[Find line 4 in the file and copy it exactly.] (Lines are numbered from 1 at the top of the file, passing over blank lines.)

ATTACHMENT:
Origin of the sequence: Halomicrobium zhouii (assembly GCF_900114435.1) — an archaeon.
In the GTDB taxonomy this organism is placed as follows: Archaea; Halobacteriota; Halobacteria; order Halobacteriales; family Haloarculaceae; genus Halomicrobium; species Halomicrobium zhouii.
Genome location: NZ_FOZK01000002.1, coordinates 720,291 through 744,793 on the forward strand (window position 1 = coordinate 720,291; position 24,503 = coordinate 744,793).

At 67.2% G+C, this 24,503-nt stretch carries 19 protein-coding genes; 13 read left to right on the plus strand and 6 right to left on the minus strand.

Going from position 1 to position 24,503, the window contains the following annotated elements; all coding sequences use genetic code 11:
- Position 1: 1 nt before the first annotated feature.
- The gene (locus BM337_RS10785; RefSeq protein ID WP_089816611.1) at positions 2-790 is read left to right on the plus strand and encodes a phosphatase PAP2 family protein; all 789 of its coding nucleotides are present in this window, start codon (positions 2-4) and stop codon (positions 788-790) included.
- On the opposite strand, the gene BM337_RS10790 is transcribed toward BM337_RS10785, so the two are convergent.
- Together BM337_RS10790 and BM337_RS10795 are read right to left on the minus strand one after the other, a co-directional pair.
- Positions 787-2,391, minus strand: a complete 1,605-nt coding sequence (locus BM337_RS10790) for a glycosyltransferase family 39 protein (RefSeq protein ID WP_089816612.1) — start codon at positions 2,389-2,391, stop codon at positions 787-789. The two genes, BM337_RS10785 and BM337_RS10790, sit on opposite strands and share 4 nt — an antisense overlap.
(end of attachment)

At 67.2% G+C, this 24,503-nt stretch carries 19 protein-coding genes; 13 read left to right on the plus strand and 6 right to left on the minus strand.